Does the Internet exert a homogenizing influence on culture? Lurie writes:
... Like reading or breathing, web browsing itself is agnostic with respect to politics and culture. Unlike reading or breathing, however, surfing mimics a postmodern, deconstructionist perspective by undermining the authority of texts. Anyone who has spent a lot of time online, particularly the very young, will find themselves thinking about content -- articles, texts, pictures -- in ways that would be familiar to any deconstructionist critic. And a community of citizens who think like Jacques Derrida will not be a particularly conservative one.
HTML, hyperlinks, frames, and meta-tags are the essential building blocks of the web. They combine to create a highly associative, endlessly referential and contingent environment that provides an expanse of information at the same time that it subverts any claim to authority, since another view is just a click away. [Lurie 2003]
While I agree that computers do offer new ways to think about identity as Turkle (1995) has pointed out, I think Lurie is badly mistaken if he thinks an internet browser is a philosopher's stone that turns conservatives into Derrida clones. Di Leonardo points out that a "fissioning of the American public sphere has taken place" (1998: 271), where gender, ethnicity, socioeconomic status, political viewpoint, and many other categories of identity have become "potentially marketable boundaries of difference," so that people with different identities flock to different media products. If the mere existence of media alternatives were sufficient to create postmodern thinking, then I think it would have happened already. Just because another view is only a click away does not mean that you will click on it; and, even if you do, it does not mean you will be convinced by it. As Godwin (2003) points out, "when readers of encoded messages come across messages that challenge their beliefs, worldview, ideology, etc. they may be likely to either misinterpret the message to fit with their beliefs or they may disapprove (dismiss as crazy, for example) what they see as socially or psychologically unsound or wrong" (p. 36).
It could perhaps be argued that the Internet has different characteristics than other forms of media, so the fact that this fissioning of the American public sphere has been occuring for decades does not invalidate Lurie's claim. Yet some have argued that the characteristics of the Internet promote less civil social interactions:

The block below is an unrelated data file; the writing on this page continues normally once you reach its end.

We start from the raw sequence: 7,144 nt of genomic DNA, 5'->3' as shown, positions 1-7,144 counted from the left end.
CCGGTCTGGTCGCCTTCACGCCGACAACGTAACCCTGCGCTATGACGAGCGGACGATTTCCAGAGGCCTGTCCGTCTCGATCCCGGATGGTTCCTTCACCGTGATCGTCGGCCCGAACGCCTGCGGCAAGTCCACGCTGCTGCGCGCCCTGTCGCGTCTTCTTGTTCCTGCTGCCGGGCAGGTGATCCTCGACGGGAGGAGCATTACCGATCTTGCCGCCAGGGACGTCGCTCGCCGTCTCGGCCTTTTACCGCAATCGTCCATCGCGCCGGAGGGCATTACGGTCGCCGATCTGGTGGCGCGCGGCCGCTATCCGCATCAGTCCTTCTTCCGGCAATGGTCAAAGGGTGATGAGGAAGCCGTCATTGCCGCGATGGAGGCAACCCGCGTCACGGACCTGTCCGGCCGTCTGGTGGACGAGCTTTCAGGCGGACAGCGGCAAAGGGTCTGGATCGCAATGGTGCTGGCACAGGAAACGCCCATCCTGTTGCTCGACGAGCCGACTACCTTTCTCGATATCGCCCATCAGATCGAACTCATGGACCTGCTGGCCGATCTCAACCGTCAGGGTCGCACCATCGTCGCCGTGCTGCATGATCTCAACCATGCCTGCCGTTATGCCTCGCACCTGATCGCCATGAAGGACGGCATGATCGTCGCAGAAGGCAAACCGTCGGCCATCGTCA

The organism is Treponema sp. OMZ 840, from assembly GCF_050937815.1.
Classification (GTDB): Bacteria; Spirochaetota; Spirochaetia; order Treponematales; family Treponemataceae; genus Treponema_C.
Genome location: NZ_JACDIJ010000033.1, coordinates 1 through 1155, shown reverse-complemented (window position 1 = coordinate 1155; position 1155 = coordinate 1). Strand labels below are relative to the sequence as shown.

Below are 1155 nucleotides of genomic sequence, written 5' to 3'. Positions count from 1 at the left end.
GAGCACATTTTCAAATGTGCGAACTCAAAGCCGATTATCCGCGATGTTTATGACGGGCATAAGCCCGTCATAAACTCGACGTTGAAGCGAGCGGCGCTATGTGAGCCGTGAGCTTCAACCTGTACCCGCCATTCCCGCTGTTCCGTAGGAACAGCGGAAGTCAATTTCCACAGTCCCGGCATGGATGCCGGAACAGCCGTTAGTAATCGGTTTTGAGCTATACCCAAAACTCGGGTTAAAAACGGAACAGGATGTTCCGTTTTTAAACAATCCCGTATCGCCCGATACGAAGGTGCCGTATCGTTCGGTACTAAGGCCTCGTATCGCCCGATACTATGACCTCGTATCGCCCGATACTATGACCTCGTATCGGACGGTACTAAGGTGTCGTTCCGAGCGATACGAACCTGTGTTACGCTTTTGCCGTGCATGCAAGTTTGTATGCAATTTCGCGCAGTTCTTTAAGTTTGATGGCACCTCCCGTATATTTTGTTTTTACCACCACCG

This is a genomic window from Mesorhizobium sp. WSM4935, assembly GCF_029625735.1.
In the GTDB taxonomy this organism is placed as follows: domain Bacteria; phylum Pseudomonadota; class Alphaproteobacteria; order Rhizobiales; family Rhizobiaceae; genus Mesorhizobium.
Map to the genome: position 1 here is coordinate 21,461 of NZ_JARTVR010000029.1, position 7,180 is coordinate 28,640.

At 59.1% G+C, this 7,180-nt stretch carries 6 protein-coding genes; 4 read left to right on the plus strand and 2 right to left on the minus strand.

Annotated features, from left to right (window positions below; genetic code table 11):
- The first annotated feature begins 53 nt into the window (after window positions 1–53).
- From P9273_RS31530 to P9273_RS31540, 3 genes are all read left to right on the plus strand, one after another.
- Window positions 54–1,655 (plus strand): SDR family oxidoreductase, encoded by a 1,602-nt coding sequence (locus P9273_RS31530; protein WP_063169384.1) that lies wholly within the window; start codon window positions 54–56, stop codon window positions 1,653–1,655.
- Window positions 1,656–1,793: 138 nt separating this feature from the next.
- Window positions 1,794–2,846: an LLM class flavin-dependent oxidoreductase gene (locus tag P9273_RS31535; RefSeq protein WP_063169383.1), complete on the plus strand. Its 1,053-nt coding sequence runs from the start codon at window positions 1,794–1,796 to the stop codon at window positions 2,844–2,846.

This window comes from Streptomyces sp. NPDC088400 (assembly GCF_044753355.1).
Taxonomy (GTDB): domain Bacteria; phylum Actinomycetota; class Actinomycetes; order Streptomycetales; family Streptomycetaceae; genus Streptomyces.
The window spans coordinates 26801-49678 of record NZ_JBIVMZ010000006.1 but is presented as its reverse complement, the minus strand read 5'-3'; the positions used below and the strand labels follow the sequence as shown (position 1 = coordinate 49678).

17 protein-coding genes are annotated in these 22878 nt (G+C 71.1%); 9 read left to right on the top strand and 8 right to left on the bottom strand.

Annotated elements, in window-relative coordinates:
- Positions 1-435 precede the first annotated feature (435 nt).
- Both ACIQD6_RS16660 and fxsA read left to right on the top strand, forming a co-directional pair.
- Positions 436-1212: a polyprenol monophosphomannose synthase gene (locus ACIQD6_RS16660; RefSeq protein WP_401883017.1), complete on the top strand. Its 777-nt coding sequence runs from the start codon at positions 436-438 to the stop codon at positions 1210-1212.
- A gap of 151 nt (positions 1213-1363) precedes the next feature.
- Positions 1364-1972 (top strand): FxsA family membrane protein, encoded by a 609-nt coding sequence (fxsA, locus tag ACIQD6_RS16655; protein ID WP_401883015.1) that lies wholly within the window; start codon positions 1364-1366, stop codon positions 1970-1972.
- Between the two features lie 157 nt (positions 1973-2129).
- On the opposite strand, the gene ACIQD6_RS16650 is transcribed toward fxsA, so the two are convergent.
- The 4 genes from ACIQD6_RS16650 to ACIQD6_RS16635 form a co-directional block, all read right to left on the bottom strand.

...I find it...plausible that the transfer of academic rhetorical practices into cyberspace amplifies the aspects of those practices that problematize self-construction, self-representation, and self-control. Textual cyberspace filters away all qualities of a personal self save the highly mediated, acutely self-conscious elements that appear in written language. Phatic or metacommunicative cues, the linguistic and paralinguistic signs that maintain cognizance of the social relation between the sender and the receiver of a message, are drastically reduced in this medium. [Millard 1996:147]
I think a good case to examine these issues is the Raed in the Middle blog. Raed shares a lot of information that is not reported in mainstream media, yet I have not seen any of the commentators change their opinion because of it. Those who are for the war remain for the war, and vice-versa. One comment in particular jumped out at me recently:
Listen, there isn't going to be much reasoned argument on this weblog. You realize that, don't you?
I'll be honest. I comment to blow off steam after reading and correcting compositions. Commenting is kind of a hobby.
Jeffrey -- New York
This hardly seems like the right sort of mindset for allowing one's views to be challenged, although I suppose it is possible that could be an unanticipated result.
di Leonardo, Micaela
1998 Exotics at Home: Anthropologies, Other, American Modernity. University of Chicago Press: Chicago.
2003 Film in the Classroom: Toward a More Effective Pedagogy. M.A. Thesis, Department of Anthropology, University of South Florida. Available: http://purl.fcla.edu/fcla/etd/SFE000015
2003 Why the Web Will Win the Culture Wars for the Left: Deconstructing Hyperlinks. CTHEORY A125: www.ctheory.net/text_file?pick=380 .
Millard, William B.
1996 I Flamed Freud: A Case Study in Teletextual Incendiarism. In Internet Culture. D. Porter, ed. Pp. 145-160. New York & London: Routledge.
1995 Life on the Screen: Identity in the Age of the Internet. New York: Touchstone.